News of the World (2020)

Watched in HD, Dolby Digital+ 5.1 on Netflix

News of the World (2020) at IMDb

Even though I’m not a Tom Hanks fan (strike me down) I still look out for his work.

After the American Civil War a Captain of the army that has taken up the role of a traveling news reader comes across a girl whose family were killed. He takes her with him to find a home across a state still recovering from war and finding its identity where racism, gun slinging and sinister intentions remain.

Whilst it’s disappointing to see the same problems are still evident today (racism, lack of tolerance of others), I think I must have missed the supposed grip of this film. An interesting tale with a fairly obvious conclusion. But still, Tom Hanks, based on his holding the room telling the news I think he needs to work for BBC News 24.. Someone snuck inspiration from Leonard Cohen’s Hallelujah in the score, which will serve as an ear worm for the night.

Greenland (2020)

Watched in 4K HDR, Dolby Digital+ 5.1 on Amazon Prime

Greenland (2020) on IMDb

A meteor strike is easy pickings for a disaster movie. A family of three have to make it to a safe area before the inevitable, fighting through panicking people whilst rebuilding their marriage. There’s nothing like a meteor strike to remind you of your wife and kid.

Two hours of ramping up tension, watching people sinking to new lows to survive. A hard watch emotionally, not a great thing to watch at the moment if you’ve got bad nerves, but maybe that’s what humanity needs. Reminds me of what a colleague once told me, “things can always get worse”.

Sunshine (2017)

Watched in HD, Stereo on Rakuten (Chromecast with Google TV)

Sunshine (2017) at IMDb

A second mission is mounted to follow a failed mission to “re-ignite the Sun” and save humanity. Dodgy physics aside (even if Brian Cox was involved), the story becomes personal with tensions and difficult decisions to be made about individuals vs. humanity. A little weird to see Michelle Yeoh almost sidelined by lesser-known British actors but those actors more than made their leads worthwhile.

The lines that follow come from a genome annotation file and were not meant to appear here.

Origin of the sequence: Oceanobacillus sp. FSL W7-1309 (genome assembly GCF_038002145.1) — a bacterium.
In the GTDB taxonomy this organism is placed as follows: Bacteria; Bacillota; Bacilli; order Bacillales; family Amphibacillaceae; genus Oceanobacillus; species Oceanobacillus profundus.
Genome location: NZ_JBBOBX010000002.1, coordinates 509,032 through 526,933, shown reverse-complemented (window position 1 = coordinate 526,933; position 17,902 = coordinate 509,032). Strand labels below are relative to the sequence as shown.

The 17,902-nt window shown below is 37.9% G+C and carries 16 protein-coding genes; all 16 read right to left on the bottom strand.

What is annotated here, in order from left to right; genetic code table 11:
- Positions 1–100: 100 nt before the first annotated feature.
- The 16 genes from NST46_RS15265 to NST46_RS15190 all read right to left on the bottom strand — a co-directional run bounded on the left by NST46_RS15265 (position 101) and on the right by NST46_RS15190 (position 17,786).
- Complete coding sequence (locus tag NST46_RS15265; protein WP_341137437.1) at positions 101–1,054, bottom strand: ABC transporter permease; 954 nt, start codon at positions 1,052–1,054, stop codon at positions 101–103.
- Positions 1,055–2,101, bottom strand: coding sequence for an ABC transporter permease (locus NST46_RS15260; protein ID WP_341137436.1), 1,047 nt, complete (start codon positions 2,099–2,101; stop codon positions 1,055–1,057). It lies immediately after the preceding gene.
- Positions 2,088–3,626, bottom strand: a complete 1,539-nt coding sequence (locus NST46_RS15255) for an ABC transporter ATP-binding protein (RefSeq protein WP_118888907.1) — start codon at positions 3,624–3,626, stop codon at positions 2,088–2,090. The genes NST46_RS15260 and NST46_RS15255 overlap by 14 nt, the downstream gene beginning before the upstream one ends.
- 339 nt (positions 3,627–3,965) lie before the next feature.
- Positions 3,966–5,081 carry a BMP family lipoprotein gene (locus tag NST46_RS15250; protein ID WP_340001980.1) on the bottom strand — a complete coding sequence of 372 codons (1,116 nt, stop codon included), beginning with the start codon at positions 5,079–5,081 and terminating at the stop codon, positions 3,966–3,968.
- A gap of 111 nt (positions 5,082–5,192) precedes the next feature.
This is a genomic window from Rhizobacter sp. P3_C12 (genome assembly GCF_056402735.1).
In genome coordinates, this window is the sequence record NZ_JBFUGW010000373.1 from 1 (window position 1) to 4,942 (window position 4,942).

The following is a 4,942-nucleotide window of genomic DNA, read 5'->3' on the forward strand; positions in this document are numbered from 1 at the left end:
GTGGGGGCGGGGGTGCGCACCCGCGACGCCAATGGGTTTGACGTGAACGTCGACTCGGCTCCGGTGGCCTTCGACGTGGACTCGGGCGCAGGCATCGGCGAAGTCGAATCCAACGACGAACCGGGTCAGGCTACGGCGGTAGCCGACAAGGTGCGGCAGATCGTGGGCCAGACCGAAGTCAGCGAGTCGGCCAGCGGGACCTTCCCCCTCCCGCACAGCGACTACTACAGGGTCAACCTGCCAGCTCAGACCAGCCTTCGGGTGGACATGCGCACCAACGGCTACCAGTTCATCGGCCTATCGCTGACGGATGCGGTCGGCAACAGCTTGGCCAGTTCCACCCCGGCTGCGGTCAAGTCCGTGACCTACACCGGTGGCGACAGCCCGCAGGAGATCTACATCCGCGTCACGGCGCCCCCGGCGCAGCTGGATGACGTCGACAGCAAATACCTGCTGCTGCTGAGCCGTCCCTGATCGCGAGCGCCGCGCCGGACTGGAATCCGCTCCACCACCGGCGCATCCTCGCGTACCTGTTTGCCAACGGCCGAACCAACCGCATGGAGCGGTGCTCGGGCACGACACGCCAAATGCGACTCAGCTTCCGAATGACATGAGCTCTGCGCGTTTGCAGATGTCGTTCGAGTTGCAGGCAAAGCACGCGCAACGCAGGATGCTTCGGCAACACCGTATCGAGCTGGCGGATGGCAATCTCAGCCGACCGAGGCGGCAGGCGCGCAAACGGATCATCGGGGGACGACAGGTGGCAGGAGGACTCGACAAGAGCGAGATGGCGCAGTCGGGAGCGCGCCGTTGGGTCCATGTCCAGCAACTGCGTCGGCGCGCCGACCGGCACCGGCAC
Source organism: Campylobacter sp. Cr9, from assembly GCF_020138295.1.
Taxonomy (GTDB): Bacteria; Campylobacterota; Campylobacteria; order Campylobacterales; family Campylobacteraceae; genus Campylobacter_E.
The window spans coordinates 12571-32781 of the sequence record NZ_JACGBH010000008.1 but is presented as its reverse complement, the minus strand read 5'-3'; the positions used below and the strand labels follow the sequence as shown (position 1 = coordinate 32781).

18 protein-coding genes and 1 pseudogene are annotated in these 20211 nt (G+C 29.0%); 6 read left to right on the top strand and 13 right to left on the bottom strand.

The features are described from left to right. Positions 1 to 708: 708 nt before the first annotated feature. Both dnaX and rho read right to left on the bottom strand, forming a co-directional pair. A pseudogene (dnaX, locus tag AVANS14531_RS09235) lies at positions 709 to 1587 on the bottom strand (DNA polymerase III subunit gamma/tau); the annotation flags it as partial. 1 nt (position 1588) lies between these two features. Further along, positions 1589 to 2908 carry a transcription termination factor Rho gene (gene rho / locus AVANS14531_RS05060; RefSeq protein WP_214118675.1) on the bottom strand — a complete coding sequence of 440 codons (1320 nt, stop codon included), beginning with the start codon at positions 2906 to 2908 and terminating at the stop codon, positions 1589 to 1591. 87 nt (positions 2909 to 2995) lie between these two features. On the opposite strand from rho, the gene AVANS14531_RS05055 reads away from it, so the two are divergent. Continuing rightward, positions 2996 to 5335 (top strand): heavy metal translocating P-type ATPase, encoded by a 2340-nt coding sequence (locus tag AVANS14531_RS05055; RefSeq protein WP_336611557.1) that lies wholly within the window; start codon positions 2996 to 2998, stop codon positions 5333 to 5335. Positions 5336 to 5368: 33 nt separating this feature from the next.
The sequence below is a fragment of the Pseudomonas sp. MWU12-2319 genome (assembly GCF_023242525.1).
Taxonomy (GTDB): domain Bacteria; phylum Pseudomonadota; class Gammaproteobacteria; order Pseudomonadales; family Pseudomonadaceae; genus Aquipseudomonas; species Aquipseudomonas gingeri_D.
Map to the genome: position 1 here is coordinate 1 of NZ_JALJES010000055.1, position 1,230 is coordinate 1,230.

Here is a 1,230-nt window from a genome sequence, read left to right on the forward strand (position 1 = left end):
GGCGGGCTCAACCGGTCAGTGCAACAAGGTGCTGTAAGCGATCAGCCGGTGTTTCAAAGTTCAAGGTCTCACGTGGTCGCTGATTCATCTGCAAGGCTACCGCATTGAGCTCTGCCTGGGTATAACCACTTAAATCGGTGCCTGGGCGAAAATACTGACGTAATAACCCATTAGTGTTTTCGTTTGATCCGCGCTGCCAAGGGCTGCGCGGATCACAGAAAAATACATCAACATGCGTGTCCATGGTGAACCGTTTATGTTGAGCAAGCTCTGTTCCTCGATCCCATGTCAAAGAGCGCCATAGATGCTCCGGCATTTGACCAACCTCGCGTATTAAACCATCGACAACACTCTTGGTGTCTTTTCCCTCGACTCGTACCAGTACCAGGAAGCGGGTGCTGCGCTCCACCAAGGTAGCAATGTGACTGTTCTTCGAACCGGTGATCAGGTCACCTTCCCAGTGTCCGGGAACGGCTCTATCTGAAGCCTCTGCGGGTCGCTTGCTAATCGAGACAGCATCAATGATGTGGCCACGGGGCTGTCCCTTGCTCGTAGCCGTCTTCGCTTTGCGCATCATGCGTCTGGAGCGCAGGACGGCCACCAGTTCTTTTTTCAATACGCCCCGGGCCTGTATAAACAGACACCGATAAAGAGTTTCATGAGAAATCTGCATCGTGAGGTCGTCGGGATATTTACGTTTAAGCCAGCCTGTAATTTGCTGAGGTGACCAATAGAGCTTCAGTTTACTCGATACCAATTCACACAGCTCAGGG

If the wisdom of calling a spaceship that is heading towards the Sun to save humanity “Icarus” is foolhardy, calling the first one “Icarus I” is pure fortune telling. It is difficult to keep up with the pace of the manoeuvres of the ships, Kubrick definitely got that right. Boyle’s point of the Sun being bright was impressive and tested my retinas to the max. I can now see 256 shades of pure white.

I also discovered that Rakuten doesn’t support anything more than Stereo on my varied and capable set-up so that’s the end of that. Back to physical media.

Life in a Day 2020 (2021)

Watched in HD, Stereo

Life in a Day (2021) at IMDb

Following on from the 2010 version, on 25th July 2020 people from 192 countries filmed over 300,000 hours of amateur footage depicting their lives. Marriages, proposals, births, deaths, racism, break-ups, masks, no masks, protests, homelessness, effects of climate change, solitude, spirituality and some awesome trains.

I’m not a fan of the “day in the life” videos, but this collection of quick edits adds more during the Coronavirus pandemic. You don’t get chance to build a relationship with the characters – people – but their joy, sadness, satisfaction and plight is no less impactful. The close-ups with animals are better than any David Attenborough, the deliberately unfinessed production is certainly authentic.

Saint Maud (2019)

Watched in HD, DTS HD 5.1

Saint Maud poster

Saint Maud (2019) at IMDb

The damage that religion can do to the weak minded and vulnerable. What is experienced vs. what happens in the rational world and the damage that does to her and those around her.

A young nurse with a past of drink, parties and sex had a mental breakdown and a revelation and dedication of her life to God. She carries the arrogance of faith and expects others to feel what she does, meeting people who challenge her beliefs and the authenticity of those beliefs.